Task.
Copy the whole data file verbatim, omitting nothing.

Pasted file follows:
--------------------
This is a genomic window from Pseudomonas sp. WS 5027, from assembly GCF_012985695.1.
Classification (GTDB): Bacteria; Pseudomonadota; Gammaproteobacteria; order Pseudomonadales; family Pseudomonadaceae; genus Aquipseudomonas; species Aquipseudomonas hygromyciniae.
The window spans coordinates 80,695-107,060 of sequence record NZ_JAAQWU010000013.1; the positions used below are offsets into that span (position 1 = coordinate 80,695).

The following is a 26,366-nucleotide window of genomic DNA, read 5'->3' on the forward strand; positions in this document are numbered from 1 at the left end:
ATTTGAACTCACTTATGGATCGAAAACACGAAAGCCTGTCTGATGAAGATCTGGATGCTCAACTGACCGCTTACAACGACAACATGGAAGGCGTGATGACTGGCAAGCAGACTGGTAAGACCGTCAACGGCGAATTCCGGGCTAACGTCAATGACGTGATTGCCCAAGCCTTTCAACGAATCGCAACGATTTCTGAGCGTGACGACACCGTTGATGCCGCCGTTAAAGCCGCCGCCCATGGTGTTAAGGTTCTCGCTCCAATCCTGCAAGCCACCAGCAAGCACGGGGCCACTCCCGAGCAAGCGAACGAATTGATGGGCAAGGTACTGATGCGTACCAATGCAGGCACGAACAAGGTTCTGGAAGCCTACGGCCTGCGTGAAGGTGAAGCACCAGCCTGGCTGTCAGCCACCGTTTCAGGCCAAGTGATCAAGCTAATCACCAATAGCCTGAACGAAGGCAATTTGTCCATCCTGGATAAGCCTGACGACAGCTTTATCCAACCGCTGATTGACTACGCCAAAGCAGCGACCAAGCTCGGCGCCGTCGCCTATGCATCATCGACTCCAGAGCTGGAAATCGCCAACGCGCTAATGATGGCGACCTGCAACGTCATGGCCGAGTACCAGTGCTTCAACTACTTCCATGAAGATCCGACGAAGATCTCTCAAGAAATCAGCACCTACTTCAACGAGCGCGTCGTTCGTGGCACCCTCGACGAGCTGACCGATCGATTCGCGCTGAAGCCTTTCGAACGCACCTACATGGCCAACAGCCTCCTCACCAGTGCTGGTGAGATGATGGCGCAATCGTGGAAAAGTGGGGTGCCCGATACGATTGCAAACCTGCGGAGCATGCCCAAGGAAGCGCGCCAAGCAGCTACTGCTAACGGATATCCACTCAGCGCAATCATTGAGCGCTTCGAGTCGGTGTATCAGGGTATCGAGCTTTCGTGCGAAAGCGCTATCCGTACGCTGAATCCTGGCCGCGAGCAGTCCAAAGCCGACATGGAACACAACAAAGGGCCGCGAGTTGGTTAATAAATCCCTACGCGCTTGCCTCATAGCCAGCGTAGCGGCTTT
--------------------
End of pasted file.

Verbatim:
This is a genomic window from Pseudomonas sp. WS 5027, from assembly GCF_012985695.1.
Classification (GTDB): Bacteria; Pseudomonadota; Gammaproteobacteria; order Pseudomonadales; family Pseudomonadaceae; genus Aquipseudomonas; species Aquipseudomonas hygromyciniae.
The window spans coordinates 80,695-107,060 of sequence record NZ_JAAQWU010000013.1; the positions used below are offsets into that span (position 1 = coordinate 80,695).

The following is a 26,366-nucleotide window of genomic DNA, read 5'->3' on the forward strand; positions in this document are numbered from 1 at the left end:
ATTTGAACTCACTTATGGATCGAAAACACGAAAGCCTGTCTGATGAAGATCTGGATGCTCAACTGACCGCTTACAACGACAACATGGAAGGCGTGATGACTGGCAAGCAGACTGGTAAGACCGTCAACGGCGAATTCCGGGCTAACGTCAATGACGTGATTGCCCAAGCCTTTCAACGAATCGCAACGATTTCTGAGCGTGACGACACCGTTGATGCCGCCGTTAAAGCCGCCGCCCATGGTGTTAAGGTTCTCGCTCCAATCCTGCAAGCCACCAGCAAGCACGGGGCCACTCCCGAGCAAGCGAACGAATTGATGGGCAAGGTACTGATGCGTACCAATGCAGGCACGAACAAGGTTCTGGAAGCCTACGGCCTGCGTGAAGGTGAAGCACCAGCCTGGCTGTCAGCCACCGTTTCAGGCCAAGTGATCAAGCTAATCACCAATAGCCTGAACGAAGGCAATTTGTCCATCCTGGATAAGCCTGACGACAGCTTTATCCAACCGCTGATTGACTACGCCAAAGCAGCGACCAAGCTCGGCGCCGTCGCCTATGCATCATCGACTCCAGAGCTGGAAATCGCCAACGCGCTAATGATGGCGACCTGCAACGTCATGGCCGAGTACCAGTGCTTCAACTACTTCCATGAAGATCCGACGAAGATCTCTCAAGAAATCAGCACCTACTTCAACGAGCGCGTCGTTCGTGGCACCCTCGACGAGCTGACCGATCGATTCGCGCTGAAGCCTTTCGAACGCACCTACATGGCCAACAGCCTCCTCACCAGTGCTGGTGAGATGATGGCGCAATCGTGGAAAAGTGGGGTGCCCGATACGATTGCAAACCTGCGGAGCATGCCCAAGGAAGCGCGCCAAGCAGCTACTGCTAACGGATATCCACTCAGCGCAATCATTGAGCGCTTCGAGTCGGTGTATCAGGGTATCGAGCTTTCGTGCGAAAGCGCTATCCGTACGCTGAATCCTGGCCGCGAGCAGTCCAAAGCCGACATGGAACACAACAAAGGGCCGCGAGTTGGTTAATAAATCCCTACGCGCTTGCCTCATAGCCAGCGTAGCGGCTTT